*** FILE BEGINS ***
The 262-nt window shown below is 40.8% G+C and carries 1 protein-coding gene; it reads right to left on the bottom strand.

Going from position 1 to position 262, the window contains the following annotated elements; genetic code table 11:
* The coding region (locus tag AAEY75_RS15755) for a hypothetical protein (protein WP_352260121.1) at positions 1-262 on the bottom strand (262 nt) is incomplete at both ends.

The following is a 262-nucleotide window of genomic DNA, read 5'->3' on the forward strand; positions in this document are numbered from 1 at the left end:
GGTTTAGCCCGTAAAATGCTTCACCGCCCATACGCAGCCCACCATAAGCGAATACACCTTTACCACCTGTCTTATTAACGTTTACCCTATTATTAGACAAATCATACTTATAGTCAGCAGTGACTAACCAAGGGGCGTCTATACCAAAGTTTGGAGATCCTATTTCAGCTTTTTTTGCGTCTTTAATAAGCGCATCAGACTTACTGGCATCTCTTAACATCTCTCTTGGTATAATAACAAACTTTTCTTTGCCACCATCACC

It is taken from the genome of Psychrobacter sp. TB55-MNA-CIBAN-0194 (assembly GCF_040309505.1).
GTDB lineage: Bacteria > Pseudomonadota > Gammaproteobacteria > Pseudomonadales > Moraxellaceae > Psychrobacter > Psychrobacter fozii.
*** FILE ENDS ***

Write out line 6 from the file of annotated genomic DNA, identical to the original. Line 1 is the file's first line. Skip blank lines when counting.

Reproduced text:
It is taken from the genome of Psychrobacter sp. TB55-MNA-CIBAN-0194 (assembly GCF_040309505.1).